Prior trade mark registrations, also called ‘bad-faith registrations’, are a significant problem that many European companies encounter in China. This process commonly involves a Chinese company first registering the trade mark of a foreign company in China with the express intention of selling it back to the foreign company at an inflated price. Finding out that a Chinese company has registered a bad faith trade mark is one of the biggest complaints of European Small and Medium Enterprises (SMEs) trying to enter the Chinese market. These prior registrations can limit the foreign company’s freedom to operate by restricting its ability to enter the China market or even to source goods from China.
As an example, a Scandinavian SME used a Chinese factory to make its goods for export. The Chinese supplier registered the Scandinavian company’s trade mark in China and engaged China’s customs to intercept export goods bearing the trade mark, thereby disrupting the Scandinavian company’s business. Continue reading “Bad Faith Trade Mark Registrations in China” »
Product’s design is often one of the most important aspects of a consumer product – the way companies shape and package their goods plays a crucial role in customers purchasing decisions. Distinctive and easily recognizable visual design carries the identity and reputation of a particular brand across the globe, including the vast Chinese market. Expanding into China represents an exciting opportunity for European SMEs to reap additional profits, but how can enterprises simply and inexpensively protect their designs? The most common types of intellectual property relevant to the design of the goods themselves are design patents and copyright, while packaging can be protected in China under additional types of IP law, such as the Trademark Law, the Patent Law, the Copyright Law and the Anti-unfair Competition Law.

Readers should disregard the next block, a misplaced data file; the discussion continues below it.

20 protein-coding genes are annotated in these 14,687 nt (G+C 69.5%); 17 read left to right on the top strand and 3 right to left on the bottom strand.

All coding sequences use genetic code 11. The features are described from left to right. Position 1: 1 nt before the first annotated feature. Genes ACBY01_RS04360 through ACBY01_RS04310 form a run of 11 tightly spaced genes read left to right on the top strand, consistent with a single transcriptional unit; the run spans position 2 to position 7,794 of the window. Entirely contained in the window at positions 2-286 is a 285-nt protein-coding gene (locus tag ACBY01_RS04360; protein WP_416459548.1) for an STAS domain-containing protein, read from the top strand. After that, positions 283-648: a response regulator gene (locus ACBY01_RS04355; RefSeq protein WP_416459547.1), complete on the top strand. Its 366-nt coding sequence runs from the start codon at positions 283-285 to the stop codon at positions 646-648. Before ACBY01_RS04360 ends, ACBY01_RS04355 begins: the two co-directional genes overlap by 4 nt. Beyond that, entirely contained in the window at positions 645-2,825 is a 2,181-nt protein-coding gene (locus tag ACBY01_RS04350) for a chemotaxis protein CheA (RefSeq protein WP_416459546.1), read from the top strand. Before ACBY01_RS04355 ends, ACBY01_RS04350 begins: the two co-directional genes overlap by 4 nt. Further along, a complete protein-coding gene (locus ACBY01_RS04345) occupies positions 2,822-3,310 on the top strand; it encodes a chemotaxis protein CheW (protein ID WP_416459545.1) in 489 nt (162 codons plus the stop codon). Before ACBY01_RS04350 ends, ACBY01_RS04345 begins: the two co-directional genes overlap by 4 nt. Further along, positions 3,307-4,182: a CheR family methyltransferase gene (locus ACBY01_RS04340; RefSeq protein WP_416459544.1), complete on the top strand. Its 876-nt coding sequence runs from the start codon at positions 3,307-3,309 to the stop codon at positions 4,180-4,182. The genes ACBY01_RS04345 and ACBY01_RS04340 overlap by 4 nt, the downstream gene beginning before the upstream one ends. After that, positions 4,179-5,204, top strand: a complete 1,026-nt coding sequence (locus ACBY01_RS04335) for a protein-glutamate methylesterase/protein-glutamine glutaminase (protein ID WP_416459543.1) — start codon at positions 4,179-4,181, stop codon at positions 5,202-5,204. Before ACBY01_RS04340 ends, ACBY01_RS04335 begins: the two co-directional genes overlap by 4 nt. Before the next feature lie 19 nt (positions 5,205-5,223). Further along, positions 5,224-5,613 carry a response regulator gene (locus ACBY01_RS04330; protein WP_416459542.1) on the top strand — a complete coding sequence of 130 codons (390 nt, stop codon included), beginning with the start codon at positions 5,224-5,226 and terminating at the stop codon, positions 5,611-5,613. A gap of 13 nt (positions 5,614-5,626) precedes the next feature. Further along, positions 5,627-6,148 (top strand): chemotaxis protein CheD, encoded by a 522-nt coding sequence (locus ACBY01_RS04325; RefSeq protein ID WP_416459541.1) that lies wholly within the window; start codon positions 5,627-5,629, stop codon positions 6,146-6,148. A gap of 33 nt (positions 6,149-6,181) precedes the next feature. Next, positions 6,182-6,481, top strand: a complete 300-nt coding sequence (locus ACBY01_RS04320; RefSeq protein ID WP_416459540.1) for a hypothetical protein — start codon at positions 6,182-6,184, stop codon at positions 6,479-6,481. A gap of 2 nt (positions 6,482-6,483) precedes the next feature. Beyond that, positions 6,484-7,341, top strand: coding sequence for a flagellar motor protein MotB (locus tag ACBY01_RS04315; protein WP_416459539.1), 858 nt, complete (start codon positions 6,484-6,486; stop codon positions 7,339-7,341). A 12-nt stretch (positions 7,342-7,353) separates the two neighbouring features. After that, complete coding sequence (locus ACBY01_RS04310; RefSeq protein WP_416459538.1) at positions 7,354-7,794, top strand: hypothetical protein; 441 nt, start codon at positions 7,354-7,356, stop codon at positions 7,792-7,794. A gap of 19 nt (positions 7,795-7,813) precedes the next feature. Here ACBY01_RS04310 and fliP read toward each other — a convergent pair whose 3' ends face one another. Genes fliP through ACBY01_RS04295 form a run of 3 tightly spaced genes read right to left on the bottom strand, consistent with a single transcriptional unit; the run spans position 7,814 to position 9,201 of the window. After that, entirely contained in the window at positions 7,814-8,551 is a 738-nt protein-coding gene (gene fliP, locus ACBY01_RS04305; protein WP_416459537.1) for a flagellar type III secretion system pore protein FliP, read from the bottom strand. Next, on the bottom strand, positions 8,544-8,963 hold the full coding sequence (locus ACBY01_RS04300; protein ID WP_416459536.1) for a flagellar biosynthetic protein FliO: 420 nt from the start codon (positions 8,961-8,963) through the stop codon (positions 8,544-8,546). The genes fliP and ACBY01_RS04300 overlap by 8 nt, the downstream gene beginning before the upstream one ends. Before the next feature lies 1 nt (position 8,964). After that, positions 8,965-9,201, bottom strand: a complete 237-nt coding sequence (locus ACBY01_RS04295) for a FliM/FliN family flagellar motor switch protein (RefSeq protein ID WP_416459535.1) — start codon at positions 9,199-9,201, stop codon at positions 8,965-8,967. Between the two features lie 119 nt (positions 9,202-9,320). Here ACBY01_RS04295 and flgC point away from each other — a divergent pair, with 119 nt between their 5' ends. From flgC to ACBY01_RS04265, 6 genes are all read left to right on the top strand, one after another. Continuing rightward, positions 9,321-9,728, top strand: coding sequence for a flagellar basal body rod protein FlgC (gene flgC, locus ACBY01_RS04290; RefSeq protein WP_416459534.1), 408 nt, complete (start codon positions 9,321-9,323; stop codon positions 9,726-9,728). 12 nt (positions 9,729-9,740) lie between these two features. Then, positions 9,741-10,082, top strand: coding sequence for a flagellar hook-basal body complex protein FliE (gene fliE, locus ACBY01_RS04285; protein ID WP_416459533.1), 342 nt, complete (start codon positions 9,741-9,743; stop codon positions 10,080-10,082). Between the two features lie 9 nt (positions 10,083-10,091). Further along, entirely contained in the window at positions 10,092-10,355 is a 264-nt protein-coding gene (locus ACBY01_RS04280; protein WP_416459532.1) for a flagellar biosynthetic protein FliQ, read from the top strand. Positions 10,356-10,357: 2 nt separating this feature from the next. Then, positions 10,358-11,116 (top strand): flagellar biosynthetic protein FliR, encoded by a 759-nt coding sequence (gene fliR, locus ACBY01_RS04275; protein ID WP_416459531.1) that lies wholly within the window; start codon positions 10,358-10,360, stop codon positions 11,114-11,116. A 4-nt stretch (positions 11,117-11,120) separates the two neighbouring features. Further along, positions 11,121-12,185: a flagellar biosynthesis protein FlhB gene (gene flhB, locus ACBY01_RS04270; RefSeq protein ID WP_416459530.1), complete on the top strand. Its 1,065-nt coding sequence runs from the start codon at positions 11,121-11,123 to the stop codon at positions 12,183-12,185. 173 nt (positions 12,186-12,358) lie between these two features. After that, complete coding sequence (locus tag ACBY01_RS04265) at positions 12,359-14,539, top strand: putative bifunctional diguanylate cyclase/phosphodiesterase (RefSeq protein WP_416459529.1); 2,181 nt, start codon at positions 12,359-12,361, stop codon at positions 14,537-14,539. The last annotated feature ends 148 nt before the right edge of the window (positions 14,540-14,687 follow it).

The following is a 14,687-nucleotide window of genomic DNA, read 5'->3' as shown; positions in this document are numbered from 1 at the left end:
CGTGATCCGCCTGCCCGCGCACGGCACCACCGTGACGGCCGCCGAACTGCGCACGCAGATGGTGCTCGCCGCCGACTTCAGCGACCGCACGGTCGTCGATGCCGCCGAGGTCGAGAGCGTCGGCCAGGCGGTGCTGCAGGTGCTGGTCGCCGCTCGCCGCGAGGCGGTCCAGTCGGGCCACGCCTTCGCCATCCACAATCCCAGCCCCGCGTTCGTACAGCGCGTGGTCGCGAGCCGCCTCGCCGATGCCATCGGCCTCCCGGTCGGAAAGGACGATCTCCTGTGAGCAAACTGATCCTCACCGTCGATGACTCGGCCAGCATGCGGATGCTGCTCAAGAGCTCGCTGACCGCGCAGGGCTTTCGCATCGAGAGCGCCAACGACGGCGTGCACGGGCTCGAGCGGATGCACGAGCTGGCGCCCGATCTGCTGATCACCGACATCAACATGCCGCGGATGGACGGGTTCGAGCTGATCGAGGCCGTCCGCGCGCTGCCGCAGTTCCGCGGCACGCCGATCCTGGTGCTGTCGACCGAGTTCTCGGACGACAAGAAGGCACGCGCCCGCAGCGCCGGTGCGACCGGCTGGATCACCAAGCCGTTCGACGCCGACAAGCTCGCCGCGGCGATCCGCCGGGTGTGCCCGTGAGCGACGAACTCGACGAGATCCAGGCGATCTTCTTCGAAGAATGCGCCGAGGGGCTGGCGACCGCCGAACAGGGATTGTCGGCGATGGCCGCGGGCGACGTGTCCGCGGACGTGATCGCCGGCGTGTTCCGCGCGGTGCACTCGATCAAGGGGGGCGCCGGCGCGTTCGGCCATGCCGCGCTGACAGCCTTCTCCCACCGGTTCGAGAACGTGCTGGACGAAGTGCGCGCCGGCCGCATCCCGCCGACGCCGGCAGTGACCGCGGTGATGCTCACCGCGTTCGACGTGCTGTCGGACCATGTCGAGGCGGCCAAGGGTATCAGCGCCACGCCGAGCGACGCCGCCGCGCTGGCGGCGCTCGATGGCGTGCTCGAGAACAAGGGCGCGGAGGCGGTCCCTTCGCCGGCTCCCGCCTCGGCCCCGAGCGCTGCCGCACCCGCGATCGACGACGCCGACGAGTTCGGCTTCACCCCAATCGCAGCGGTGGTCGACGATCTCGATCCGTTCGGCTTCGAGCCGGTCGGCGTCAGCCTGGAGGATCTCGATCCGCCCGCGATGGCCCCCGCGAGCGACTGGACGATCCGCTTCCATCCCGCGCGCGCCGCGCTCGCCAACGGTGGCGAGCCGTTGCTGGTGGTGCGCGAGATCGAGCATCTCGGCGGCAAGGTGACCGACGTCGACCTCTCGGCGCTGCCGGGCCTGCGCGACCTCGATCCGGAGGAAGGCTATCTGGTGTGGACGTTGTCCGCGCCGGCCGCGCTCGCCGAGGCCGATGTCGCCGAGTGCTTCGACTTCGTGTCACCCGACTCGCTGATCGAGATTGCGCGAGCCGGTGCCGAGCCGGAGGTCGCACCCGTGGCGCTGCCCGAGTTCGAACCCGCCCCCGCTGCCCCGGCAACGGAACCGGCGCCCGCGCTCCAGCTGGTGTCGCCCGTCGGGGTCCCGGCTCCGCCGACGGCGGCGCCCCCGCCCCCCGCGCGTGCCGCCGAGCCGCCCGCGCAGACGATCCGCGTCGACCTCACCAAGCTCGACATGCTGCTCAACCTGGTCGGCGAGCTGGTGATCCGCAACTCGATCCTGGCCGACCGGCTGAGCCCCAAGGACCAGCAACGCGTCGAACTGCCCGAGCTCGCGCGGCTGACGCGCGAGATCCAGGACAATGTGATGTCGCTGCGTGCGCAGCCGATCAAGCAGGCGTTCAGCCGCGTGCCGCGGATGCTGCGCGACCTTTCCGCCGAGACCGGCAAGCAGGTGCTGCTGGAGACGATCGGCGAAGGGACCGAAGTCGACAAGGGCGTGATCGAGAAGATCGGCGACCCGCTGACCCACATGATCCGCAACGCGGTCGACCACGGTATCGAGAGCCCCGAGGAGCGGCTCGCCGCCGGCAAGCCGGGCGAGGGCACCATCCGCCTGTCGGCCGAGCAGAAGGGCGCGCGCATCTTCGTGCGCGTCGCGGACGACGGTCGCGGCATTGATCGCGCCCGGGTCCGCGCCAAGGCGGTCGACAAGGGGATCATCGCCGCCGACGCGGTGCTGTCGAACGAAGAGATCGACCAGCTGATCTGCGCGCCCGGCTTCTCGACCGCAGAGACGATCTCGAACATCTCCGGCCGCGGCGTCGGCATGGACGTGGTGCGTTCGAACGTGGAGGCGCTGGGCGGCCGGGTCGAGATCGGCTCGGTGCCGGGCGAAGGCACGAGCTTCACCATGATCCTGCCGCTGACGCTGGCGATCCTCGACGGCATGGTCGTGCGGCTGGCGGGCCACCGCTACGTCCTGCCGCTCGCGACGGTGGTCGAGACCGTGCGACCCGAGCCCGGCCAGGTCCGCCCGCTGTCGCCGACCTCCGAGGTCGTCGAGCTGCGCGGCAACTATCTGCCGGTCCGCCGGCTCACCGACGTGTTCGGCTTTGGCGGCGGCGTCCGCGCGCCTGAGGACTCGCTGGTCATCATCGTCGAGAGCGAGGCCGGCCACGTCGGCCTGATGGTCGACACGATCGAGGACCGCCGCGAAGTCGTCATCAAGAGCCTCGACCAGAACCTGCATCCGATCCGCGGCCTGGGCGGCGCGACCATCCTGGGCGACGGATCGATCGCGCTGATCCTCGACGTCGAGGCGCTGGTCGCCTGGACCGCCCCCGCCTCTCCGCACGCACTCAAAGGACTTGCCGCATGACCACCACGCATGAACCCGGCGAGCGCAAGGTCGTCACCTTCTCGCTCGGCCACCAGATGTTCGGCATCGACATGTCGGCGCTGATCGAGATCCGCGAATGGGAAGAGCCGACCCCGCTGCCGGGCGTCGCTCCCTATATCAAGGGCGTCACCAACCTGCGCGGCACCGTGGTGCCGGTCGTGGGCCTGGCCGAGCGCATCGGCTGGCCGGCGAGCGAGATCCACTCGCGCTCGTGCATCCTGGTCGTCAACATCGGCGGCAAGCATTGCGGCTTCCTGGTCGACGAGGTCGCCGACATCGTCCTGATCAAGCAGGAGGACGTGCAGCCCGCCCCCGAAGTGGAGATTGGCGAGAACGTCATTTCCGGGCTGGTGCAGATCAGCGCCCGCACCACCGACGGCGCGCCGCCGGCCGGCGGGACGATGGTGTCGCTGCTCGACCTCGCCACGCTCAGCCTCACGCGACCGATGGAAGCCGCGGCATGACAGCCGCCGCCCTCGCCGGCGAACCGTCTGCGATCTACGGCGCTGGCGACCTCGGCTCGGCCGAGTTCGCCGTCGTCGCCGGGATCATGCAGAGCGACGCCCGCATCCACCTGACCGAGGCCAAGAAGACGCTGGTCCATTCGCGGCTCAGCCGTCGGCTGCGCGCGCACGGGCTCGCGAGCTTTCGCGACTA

Given the variety of options available, it is recommended to carefully plan a strategy of combined and layered protection through registration of IP. Depending on your specific business and your specific budget needs, your SME may choose to opt for only one kind of registration or may choose to combine different registrations as a bundle of rights for more comprehensive protection. While products themselves and technical features of packaging can be protected as utility models or invention patents, packaging and aesthetic features of industrial products are most commonly protected under design patent registration. Design patents include any of the following external features of a product that are rich in aesthetic appeal and are fit for industrial application: Continue reading “Protect your Product’s Design in China: Know before You Go” »
Many European SMEs may be under the impression that they do not conduct R&D in South-East Asia, because they do not have a research facility there. The likelihood is however that in reality, a high proportion of them engage in activities which fall under at least one of the terms: research or development. An example of R&D activity might include an SME entering into a contract with a local company to use their engineers to develop a prototype into a commercial product. The future of R&D looks promising in South-East Asia, as the rapidly growing market becomes more accessible to franchisors around the world and as the legal environment is showing promising signs of improvement. As an example, the number of foreign franchises in Indonesia has been growing around 13% on a yearly bases since 2012. Nevertheless, it is still vital to have an IP protection strategy when conducting R&D activities in South-East Asia.
Protecting IP with registrations